Preventive maintenance is routine/scheduled maintenance of machines done “to keep them running reliably to prevent premature costly unplanned downtime,” said David Young, Product Application Specialist at Caterpillar.
Regardless of the type of preventive maintenance program or machine, the desired result is improved safety and less downtime, plus the prevention of unnecessary costs, said Ryan Anderson, Product Manager at New Holland Construction.
“To keep your equipment performing at peak levels, it is critical that maintenance is prioritized accordingly,” said Justin Steger, Solutions Marketing Manager at John Deere Construction & Forestry. “While it is essential to understand how to operate your machine, it is equally, if not more important, to understand how to maintain each machine to extend the lifespan of the equipment and improve its resale value. Sticking to the OEM maintenance schedule allows contractors to predict owning and operating costs more accurately and fix maintenance costs. Ignoring machine maintenance will increase the operating cost.”
- Calendar-based would include things on the “daily” or “weekly” checklist, Young said. Some of these items can be managed by an hours-based approach also. Like “daily or every 10 hours” and “weekly or every 50 hours.” Examples of this would include joint greasing, air filter checking, fluid level checks, tire pressure, water-in-fuel bowl drain, etc.
- Runtime-based maintenance usually is more than simply checking and doing a quick job if needed, he explained. This would include more involved service work like engine oil and filter change, transmission oil and filter change, fuel filter replacement, and hydraulic system oil and filter change. It also includes oil sampling from critical components like the engine, transmissions, and hydraulic systems. Runtime-based preventive maintenance should be followed as presented in the operator’s manual of the machine, MacIntyre said. “Since each machine and manufacturer are different, it should never be assumed that it is apples-to-apples from machine-to-machine," he said. "Then, based on the job, there are some forms of maintenance that are not merely prescribed based on time."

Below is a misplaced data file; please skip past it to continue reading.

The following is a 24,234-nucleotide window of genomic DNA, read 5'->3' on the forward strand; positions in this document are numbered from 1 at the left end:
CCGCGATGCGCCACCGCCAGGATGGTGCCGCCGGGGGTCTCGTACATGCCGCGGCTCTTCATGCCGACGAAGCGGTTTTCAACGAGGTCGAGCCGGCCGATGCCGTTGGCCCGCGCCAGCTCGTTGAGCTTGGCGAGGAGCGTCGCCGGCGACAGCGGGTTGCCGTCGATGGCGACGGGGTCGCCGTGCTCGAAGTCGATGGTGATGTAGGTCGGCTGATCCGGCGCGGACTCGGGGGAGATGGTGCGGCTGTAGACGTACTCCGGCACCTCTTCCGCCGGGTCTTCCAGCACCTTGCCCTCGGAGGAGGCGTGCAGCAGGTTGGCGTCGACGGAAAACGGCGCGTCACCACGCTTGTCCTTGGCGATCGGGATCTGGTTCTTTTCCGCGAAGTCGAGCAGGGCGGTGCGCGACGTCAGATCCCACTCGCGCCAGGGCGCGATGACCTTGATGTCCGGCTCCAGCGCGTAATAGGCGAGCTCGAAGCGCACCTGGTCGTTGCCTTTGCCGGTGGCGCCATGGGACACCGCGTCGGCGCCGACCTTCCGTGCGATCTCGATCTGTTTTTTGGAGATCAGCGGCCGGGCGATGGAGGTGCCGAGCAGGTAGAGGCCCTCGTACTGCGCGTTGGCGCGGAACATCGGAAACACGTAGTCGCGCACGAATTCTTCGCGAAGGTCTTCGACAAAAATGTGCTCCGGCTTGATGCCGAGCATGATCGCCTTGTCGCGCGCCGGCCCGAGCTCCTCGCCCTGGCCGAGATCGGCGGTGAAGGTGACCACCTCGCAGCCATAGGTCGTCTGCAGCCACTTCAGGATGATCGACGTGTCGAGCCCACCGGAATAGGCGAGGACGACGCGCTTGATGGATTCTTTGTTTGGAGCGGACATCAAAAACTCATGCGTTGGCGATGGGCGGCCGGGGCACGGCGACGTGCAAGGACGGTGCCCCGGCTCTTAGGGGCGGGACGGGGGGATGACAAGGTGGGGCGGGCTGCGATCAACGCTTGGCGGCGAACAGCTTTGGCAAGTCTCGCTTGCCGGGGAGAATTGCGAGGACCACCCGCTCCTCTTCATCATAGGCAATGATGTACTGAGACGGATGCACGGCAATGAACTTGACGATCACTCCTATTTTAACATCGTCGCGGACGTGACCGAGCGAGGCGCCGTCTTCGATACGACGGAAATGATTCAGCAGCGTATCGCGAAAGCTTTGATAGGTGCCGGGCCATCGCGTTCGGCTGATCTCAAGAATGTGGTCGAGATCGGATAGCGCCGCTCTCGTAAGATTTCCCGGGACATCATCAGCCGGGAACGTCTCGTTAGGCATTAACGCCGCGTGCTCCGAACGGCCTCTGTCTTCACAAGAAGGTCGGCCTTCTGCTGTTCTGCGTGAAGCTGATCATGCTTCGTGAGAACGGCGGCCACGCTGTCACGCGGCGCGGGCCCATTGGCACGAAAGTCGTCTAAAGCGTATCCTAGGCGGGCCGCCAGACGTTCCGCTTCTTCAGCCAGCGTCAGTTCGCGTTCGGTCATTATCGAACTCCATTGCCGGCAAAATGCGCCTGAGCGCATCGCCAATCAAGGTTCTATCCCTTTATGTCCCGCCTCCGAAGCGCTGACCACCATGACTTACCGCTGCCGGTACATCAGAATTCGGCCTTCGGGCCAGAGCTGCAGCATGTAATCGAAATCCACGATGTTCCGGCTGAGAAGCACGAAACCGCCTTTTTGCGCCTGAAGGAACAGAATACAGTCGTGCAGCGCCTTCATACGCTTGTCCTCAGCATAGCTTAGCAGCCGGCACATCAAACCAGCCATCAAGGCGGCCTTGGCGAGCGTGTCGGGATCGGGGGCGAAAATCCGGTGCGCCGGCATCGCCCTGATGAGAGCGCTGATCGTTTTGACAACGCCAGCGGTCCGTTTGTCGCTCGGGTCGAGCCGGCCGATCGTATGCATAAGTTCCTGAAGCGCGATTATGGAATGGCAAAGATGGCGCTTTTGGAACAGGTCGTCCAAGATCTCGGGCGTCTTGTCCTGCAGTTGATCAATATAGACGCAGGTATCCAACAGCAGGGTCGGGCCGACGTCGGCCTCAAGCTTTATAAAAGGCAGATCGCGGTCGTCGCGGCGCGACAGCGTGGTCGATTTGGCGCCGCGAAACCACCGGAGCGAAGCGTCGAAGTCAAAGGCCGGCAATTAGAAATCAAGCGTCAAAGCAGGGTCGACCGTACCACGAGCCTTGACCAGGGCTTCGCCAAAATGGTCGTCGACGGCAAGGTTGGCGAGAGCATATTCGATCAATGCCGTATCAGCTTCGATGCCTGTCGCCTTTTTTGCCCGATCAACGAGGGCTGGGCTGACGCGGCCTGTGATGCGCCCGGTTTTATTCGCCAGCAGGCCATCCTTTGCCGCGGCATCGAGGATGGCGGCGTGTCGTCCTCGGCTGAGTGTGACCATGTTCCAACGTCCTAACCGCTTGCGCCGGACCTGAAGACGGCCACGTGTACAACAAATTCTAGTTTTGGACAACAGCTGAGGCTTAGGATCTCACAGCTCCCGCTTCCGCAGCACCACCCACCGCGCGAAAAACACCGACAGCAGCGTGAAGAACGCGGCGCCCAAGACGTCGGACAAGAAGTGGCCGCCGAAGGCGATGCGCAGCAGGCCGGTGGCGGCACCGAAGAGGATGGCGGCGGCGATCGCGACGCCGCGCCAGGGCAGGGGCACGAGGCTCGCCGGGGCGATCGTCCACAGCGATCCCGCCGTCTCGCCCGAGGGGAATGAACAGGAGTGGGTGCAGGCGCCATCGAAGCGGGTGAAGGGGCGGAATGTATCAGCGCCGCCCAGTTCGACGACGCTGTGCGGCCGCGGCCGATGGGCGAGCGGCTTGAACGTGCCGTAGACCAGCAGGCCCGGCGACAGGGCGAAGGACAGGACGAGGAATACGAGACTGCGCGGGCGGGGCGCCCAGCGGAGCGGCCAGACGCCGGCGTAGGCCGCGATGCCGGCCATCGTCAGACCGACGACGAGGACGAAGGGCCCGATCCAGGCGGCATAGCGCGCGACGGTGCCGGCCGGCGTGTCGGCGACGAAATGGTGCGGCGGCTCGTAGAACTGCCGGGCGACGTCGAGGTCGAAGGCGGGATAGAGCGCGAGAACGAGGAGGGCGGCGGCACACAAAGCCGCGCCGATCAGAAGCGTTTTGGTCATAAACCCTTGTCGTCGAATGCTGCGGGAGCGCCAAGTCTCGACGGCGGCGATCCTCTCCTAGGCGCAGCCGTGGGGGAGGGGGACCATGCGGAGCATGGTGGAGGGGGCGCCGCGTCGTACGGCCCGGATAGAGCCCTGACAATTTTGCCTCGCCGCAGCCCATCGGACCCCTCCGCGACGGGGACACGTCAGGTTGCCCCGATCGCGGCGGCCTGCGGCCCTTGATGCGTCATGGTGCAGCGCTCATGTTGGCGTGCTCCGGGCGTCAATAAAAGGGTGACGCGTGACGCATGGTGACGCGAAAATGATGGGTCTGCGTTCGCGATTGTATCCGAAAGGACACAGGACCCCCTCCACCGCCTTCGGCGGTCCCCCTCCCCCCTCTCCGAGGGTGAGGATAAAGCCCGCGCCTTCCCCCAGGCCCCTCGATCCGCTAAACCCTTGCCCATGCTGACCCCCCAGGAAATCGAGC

- Predictive maintenance is all about sticking to an oil sampling routine with the backhoe’s OEM dealer, Young said. Do this as required to establish a trend on how parts within a major component are wearing.
“If a particular element is jumping up high in the particle count, it could very well indicate that a certain part inside a large component is wearing out," he said. "That can be fixed before a major failure that could damage more parts within a component or destroy the entire component itself.”
“This helps ensure that all preventive maintenance activities are done in the timeframe they are meant to be done and that the machine will continue to work as intended,” MacIntyre said. "Telematics makes that easier than ever, alerting fleet managers to when service intervals are approaching and helping simplify recordkeeping and proof that preventive maintenance activities were performed as intended and on schedule.”
Young said that recordkeeping and documentation “ensure preventive maintenance is done on time, which is especially important for critical systems like the engine, transmission, and hydraulics. It also assists with predicting machine issues that are developing. For example, when oil samples are done as required, it can help determine if a problem is coming with a component.”
Recordkeeping and documentation can help support warranty-related repairs, he points out. It is also very valuable when it comes time to sell or trade in a machine, as it adds value.
“Manufacturers have designed and engineered these machines to perform and be serviced," Anderson said. "The owner’s manual provides a basic checklist and identifies the location of the service points on the machine.”
“The operator should know that particular machine fully to understand what to check, and more importantly, be able to identify when something doesn’t look right or might need attention based on the inspection,” Young said. “Also, it is about having and understanding the maintenance interval schedule for their machine and following that schedule as closely as possible. Cat dealers can help by providing documents that help track and understand the maintenance items."
Telematics is another place — besides the machine — that will inform the owners and operators about error codes or about sensor readings that are outside of the normal range, MacIntyre said. Access to telematics data can also be shared with dealers and manufacturers to provide a second set of eyes on equipment performance.
When performing the walk-around, visually inspect the machine’s appearance and look for damage, check fluid levels and look for leaks, and take a close look at worn items that could prevent the machine from efficiently doing its job, Steger said. Key inspection points will vary between machine forms, but the concept is the same.
Anderson provided the below checklist for the typical backhoe walk-around inspection:
- Check all tire pressures
- Check all fluid levels including engine oil, hydraulic oil, fuel, and coolant
- Check all filters including air intake and cab filter
- Inspect all structural components such as loader arms for any stress fractures or weldment failures
- Ensure cab doors and seat belt are in good working order
In addition, it is important that all operators verify the backhoe’s safety features are working prior to operation and that all the controls are clearly labeled.
“At the end of the day, operators should also make sure that the work tool, such as bucket teeth, are intact and not dull,” Steger said. “For auxiliary attachments, make sure that pressures and flows are set correctly to avoid damage to the attachment or machine.”